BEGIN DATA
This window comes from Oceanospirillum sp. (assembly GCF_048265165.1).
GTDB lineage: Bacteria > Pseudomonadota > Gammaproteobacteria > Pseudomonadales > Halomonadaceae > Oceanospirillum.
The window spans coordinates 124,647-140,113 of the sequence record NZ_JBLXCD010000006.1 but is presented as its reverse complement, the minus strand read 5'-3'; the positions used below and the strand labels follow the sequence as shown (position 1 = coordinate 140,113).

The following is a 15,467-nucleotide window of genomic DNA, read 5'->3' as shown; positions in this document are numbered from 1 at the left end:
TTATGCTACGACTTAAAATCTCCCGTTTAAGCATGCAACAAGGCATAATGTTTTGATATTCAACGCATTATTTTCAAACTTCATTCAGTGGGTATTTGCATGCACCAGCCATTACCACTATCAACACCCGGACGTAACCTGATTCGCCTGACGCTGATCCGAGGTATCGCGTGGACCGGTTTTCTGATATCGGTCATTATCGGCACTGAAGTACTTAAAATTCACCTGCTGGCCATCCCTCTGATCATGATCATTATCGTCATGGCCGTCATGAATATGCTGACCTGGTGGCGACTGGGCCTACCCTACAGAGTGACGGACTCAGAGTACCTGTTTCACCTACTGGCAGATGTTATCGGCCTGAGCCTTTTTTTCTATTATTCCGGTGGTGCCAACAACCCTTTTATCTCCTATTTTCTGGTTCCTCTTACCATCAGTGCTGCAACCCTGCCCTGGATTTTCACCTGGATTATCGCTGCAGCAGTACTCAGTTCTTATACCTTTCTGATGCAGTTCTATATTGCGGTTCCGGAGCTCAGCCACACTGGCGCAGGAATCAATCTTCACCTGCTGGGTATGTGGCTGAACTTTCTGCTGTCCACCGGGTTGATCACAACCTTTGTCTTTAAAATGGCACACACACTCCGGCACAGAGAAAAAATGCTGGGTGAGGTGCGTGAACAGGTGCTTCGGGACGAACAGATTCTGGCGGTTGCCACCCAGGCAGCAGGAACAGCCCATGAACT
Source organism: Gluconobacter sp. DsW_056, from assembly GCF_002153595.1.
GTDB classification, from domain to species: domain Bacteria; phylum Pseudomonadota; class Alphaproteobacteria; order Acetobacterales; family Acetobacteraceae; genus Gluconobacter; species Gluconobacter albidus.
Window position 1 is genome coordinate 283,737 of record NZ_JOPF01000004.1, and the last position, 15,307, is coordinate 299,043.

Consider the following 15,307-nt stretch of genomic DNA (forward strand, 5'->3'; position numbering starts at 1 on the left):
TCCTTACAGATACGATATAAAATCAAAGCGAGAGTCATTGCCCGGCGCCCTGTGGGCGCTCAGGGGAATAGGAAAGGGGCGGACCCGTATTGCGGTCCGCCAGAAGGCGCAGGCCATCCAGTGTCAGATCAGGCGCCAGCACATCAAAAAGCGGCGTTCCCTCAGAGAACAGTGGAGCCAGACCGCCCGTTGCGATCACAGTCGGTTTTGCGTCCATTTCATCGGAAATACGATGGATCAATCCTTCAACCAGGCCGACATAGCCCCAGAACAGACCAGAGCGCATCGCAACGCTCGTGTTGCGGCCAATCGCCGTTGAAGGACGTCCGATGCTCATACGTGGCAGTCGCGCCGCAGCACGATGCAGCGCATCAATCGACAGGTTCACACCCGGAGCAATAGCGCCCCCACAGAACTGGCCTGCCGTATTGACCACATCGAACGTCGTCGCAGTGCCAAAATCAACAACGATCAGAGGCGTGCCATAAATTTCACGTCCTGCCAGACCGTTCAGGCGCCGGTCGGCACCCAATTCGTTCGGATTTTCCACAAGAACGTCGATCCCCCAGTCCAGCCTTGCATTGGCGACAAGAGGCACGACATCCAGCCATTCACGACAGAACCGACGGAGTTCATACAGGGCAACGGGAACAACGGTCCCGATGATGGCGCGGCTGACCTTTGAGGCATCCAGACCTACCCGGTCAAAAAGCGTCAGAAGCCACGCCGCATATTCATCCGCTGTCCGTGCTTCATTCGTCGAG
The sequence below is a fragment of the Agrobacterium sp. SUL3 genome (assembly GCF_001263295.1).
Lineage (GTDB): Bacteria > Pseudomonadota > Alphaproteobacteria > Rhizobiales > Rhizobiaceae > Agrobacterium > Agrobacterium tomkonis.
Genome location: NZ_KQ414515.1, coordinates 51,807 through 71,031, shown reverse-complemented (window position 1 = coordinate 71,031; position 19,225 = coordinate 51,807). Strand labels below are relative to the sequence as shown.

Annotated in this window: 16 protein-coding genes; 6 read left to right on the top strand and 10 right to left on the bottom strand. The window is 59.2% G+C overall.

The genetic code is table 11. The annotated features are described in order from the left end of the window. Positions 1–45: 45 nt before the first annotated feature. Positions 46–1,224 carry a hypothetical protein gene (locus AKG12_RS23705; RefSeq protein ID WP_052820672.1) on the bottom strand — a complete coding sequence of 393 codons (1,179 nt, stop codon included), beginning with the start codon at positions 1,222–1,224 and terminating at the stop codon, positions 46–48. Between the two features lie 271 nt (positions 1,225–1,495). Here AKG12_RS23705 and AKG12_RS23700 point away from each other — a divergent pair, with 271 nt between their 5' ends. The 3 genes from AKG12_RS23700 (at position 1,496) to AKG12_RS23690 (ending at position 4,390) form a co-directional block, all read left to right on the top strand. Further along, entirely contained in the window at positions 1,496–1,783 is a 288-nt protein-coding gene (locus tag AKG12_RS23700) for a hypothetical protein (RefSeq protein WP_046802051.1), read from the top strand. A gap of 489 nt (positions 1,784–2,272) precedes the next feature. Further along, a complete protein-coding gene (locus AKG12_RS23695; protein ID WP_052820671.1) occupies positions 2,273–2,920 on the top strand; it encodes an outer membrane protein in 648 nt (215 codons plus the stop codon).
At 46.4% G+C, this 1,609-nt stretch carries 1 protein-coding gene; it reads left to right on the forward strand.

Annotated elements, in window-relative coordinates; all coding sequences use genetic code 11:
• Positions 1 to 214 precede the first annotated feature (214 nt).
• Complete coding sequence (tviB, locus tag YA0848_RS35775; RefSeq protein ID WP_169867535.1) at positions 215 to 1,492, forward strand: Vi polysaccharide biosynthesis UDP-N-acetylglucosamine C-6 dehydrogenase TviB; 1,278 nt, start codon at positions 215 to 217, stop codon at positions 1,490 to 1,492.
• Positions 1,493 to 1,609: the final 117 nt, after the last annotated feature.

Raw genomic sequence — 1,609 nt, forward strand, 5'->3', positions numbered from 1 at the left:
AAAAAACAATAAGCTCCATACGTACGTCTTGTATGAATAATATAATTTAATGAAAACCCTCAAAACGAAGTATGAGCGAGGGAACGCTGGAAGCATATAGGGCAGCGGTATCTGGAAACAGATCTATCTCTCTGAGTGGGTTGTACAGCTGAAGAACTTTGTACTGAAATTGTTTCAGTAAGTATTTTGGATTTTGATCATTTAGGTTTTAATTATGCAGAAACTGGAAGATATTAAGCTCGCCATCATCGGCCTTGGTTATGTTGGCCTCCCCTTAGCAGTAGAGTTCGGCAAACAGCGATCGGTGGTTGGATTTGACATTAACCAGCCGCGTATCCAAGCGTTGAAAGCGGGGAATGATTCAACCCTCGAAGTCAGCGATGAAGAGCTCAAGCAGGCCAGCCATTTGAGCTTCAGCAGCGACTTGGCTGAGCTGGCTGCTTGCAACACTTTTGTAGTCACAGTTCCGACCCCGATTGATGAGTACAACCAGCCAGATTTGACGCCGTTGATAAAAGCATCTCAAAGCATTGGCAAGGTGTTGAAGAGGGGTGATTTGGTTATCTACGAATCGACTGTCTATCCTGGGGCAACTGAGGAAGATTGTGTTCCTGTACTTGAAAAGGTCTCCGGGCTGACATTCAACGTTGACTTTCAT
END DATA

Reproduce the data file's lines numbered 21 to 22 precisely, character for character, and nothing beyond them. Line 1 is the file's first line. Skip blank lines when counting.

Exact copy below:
Raw genomic sequence — 1,609 nt, forward strand, 5'->3', positions numbered from 1 at the left:
AAAAAACAATAAGCTCCATACGTACGTCTTGTATGAATAATATAATTTAATGAAAACCCTCAAAACGAAGTATGAGCGAGGGAACGCTGGAAGCATATAGGGCAGCGGTATCTGGAAACAGATCTATCTCTCTGAGTGGGTTGTACAGCTGAAGAACTTTGTACTGAAATTGTTTCAGTAAGTATTTTGGATTTTGATCATTTAGGTTTTAATTATGCAGAAACTGGAAGATATTAAGCTCGCCATCATCGGCCTTGGTTATGTTGGCCTCCCCTTAGCAGTAGAGTTCGGCAAACAGCGATCGGTGGTTGGATTTGACATTAACCAGCCGCGTATCCAAGCGTTGAAAGCGGGGAATGATTCAACCCTCGAAGTCAGCGATGAAGAGCTCAAGCAGGCCAGCCATTTGAGCTTCAGCAGCGACTTGGCTGAGCTGGCTGCTTGCAACACTTTTGTAGTCACAGTTCCGACCCCGATTGATGAGTACAACCAGCCAGATTTGACGCCGTTGATAAAAGCATCTCAAAGCATTGGCAAGGTGTTGAAGAGGGGTGATTTGGTTATCTACGAATCGACTGTCTATCCTGGGGCAACTGAGGAAGATTGTGTTCCTGTACTTGAAAAGGTCTCCGGGCTGACATTCAACGTTGACTTTCAT